Tuesday, July 03, 2012

The Advocate, part two

(Note: This is a continuation of last week's role of the advocate in fiction writing.)


The word has a noble sound. When you advocate for someone or something, there’s an implication that you’re helping out someone who can’t help themselves. For years, writers depended on others for their own advocacy. We looked to agents, to editors, to businesspeople, all of whom worked to sell our books for us. We couldn't do it ourselves, we didn't have the knowledge, so we entrusted all that to others who toiled on our behalf.

But, if you’ve been paying attention to the publishing world lately, you know these times, they are a changin’ (with apologies to BobDylan). With the fall of the economy and the publishing houses laying people off, many of our advocates are now out of a job. More and more of the promotional duties have become the author’s job. We must publicize our own books if we want to make a sale (or two, or three).

The rise of self-publishing pushes us even further into self-advocacy as well. If we don’t fight for our books, who will?

All of which leads me to the genre in-fighting that’s been going on lately. As a writer of romance, I’m used to being sidelined by big publishers and literary authors alike. We’re considered “throwaway” authors because the books we write are often consumed by the reader then tossed aside and never picked up again.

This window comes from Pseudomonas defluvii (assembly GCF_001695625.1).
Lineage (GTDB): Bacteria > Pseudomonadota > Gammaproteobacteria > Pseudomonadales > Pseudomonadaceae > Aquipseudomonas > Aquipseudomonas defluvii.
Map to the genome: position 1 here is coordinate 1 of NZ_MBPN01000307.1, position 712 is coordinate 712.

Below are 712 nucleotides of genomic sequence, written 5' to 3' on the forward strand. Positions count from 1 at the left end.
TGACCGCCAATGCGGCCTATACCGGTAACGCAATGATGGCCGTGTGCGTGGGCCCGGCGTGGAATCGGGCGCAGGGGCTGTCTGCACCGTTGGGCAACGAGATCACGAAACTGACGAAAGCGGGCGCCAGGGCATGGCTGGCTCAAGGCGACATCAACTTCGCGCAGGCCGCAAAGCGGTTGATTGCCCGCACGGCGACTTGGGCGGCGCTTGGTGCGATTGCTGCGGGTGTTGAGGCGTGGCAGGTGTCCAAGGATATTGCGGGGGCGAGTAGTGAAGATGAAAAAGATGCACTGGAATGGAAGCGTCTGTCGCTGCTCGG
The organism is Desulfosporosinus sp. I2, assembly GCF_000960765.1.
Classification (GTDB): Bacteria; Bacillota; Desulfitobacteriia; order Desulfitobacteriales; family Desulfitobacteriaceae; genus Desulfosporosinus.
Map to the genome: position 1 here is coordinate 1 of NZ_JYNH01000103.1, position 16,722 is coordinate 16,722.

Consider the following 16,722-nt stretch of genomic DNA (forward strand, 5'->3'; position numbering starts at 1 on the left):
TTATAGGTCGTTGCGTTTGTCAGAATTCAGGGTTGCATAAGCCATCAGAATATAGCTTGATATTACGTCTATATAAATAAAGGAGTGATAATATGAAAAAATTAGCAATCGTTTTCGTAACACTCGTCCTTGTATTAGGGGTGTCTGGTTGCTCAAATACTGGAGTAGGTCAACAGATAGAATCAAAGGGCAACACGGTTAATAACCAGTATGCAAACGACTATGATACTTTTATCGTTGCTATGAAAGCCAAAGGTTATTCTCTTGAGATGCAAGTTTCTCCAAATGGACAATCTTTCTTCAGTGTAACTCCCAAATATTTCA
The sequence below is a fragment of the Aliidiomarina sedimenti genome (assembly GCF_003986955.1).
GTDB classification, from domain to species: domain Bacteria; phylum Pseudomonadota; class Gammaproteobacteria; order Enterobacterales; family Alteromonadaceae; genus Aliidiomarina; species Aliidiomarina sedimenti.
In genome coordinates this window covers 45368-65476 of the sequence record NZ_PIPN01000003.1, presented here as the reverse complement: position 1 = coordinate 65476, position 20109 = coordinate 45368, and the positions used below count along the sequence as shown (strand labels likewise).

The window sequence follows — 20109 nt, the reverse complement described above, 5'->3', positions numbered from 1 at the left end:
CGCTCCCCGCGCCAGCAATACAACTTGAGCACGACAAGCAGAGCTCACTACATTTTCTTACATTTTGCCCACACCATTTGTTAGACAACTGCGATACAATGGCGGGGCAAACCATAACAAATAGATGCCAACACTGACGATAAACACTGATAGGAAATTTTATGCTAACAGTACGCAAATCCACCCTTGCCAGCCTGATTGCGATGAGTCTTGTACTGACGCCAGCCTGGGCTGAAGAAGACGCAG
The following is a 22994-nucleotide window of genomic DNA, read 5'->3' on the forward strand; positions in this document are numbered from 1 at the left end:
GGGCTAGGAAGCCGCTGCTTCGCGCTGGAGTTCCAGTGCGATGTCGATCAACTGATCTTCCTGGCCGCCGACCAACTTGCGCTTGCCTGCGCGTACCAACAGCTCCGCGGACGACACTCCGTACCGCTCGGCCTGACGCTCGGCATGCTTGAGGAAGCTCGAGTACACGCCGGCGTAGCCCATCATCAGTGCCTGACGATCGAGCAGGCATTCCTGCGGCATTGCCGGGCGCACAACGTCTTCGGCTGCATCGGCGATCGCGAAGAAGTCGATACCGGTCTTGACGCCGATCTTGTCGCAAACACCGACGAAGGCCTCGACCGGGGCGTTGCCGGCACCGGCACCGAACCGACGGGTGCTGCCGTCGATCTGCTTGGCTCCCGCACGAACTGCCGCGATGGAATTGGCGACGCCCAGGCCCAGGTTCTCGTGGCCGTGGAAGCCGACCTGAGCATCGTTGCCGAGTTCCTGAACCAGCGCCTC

And of course, within the romance genre there are divisions as well. My first Romantic Times Convention back in March of 2004 was my first. It was held in New York City and I remember how excited I was to be part of the huge book fair at the end, only to find out all the erotic romance authors were assigned a very small room with little space for readers to maneuver between and among the fifty or so authors squeezed in like the proverbial sardines.

The father comes home and yells at the wife, the wife scolds the kids, the kids kick the dog. I felt like the dog.

Over the years, that’s changed. RT now puts all romance genres together in one, huge room. We’ve been accepted by several organizations and many review sites. And then the media gets hold of a book like 50 Shades of Gray and we start all over again. “Mommy porn,” they’re calling it. Books read in secret as if the readers are ashamed of being seen reading something not “literary.”


Advocates. We must always advocate for our own work, our own genre. No one is going to do it for you. Don’t expect the big publishers to stand up for you, although several smaller presses will at least get you a turn at bat. You must write the blog posts, comment on Facebook and Twitter and in face-to-face conversations. When people are excited to find out you're an author, don't then hang your head when you admit your genre of choice. Raise your chin and let the world know you're proud of what you create!

Write your stories as they come from your art and from your skill. Don’t apologize for them. Ever. You are a writer. Be proud.

Play safe,

Drop a tip in the jar on your way out. I'm proud of what I write!

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